Thousands of people gathered on the steps of the State Library of Victoria on Saturday for a rally to close the detentions centres at Nauru and Manus Island.
The event was organised by the Refugee Action Collective Victoria, and marked the 15th anniversary of the Tampa affair that shaped Australia’s stance on asylum seekers arriving by boat.
Protestors held banners reading “bring them here” and “close Nauru, close Manus”.
Bandt called on Prime Minister Malcolm Turnbull to take action and end the suffering of refugees.
“Mr. Turnbull, if you’re wondering why people are turning against you in droves, it’s because we want to extend a helping hand, not a closed fist,” he said.
“Year after year people are beaten and broken in the name of the Australian government.
“We would be ashamed if it happened on our shores, but we continually let it happen on Nauru and Manus.
“There is a simple solution, stop spending millions of dollars to keep people in torture, close the camps, bring them here and let them stay.”
Bandt’s words were met with a loud chant of “no racism, no fear, refugees are welcome here” from the crowd.
Willey, who was a teacher on Nauru and author of some of the leaked Nauru files, said that she has seen the abuse suffered by refugees firsthand, and couldn’t stay silent about it.
“You never forget those scars that you see on those children. The trauma that they have suffered deeply affects their learning … it causes many backwards steps,” she said.
“I’m not scared to tell these stories, I’m not scared of the deed of confidentiality I signed, I’m not scared of the border force act. I’m scared that you don’t know how bad it is.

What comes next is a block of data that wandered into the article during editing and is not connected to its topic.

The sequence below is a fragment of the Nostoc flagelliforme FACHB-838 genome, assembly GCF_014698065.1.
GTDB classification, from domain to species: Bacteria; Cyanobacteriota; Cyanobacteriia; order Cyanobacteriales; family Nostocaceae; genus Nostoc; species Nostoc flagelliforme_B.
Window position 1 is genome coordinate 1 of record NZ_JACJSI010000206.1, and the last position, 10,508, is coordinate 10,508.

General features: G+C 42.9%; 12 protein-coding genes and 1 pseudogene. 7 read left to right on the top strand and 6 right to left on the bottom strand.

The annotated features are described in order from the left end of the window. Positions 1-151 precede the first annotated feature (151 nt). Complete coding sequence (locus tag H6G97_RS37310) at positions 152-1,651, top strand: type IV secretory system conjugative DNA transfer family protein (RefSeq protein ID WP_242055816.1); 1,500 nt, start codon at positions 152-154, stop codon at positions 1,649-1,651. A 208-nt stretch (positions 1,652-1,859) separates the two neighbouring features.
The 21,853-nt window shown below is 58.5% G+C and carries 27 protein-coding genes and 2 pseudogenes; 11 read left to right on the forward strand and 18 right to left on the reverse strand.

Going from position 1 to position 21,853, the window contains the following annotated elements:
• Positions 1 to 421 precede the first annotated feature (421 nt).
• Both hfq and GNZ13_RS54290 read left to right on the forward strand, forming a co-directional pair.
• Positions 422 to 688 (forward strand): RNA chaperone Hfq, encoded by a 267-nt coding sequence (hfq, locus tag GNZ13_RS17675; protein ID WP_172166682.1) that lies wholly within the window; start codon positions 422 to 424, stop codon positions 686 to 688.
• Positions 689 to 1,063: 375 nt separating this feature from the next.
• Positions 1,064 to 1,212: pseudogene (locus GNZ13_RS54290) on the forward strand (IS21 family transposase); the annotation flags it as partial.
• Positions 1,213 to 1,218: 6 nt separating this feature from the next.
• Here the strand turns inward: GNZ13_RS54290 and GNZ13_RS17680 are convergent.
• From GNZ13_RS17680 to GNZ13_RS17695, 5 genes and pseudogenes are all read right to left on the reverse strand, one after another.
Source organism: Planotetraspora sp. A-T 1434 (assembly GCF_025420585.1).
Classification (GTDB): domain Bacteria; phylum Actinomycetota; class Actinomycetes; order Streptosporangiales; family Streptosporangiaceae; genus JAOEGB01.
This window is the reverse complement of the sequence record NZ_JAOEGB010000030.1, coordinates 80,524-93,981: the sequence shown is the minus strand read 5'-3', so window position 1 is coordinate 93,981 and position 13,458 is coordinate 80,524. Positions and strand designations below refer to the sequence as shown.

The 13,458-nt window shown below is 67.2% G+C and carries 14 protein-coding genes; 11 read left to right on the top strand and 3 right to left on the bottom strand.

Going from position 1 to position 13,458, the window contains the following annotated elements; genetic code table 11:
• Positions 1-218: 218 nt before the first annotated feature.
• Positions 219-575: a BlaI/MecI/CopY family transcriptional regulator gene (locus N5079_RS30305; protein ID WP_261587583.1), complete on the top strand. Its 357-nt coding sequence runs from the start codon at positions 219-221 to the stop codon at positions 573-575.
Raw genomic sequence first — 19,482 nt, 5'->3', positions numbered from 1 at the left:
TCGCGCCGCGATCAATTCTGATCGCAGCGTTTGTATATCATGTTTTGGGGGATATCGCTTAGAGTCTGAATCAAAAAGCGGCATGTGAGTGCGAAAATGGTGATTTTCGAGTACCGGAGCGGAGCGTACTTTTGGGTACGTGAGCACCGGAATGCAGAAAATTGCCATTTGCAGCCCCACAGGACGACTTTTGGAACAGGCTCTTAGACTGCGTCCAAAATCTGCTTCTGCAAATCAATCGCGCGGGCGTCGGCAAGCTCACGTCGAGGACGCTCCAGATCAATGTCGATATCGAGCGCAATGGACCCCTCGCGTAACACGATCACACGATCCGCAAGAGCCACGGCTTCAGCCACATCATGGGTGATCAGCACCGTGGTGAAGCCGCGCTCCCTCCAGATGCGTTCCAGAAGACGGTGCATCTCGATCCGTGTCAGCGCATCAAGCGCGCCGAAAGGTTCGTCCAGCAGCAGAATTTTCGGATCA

“I’m scared people won’t believe the Nauru files, but I wrote those reports and not even all the stories are in there.”
The Nauru files are 2,116 documents that were leaked to the Guardian, documenting abuse, self-harm, assaults, and sexual abuse in the detention centres. Similarly, the government’s own Moss Inquiry detailed many of the same things in 2014, finding widespread abuse within the system.
Sophia Colling a spokesperson for the Refugee Action Collective (RAC) spoke about the motivation behind the event.
“We want to highlight the abuse that’s been shown in the Nauru files and the Moss review, we know the camps aren’t a deterrent and we need to pressure the government into change,” she told upstart.
Protestor Darren Robertson said that he believed it was Australia’s job to help refugees since our government has put them in detention.
“It’s important, you know. These people are coming from war torn countries and poverty, and then we put them in hellish detention centres. It’s not right. We have to help them. If the only way is to give them citizenship here, then so be it. It’s the least we can do for them,” he told upstart.
“There are kids who were made to live on Manus, and those kids were tortured and treated horribly. No child should have to go through what they have in their short lives.”
Student Alanah Hill, who attended the rally, said she is worried that refugees would be forced back to countries that were unlivable.
“If our government won’t bring them here to live, then they might have to go back to the places that they fled from, and no one flees from a good place,” she told upstart.
“Some of these refugees don’t have homes to go to, and we expect them to be happy with being in detention? That isn’t good enough. We owe them help, they need our assistance. We have hurt them and it’s our job to make sure they’re finally safe.”
Following the rally, the crowd marched down Swanston Street behind painted banners which read “close Nauru, close Manus”.
The RAC will begin a workplace selfie #bringthemhere campaign on September 1st.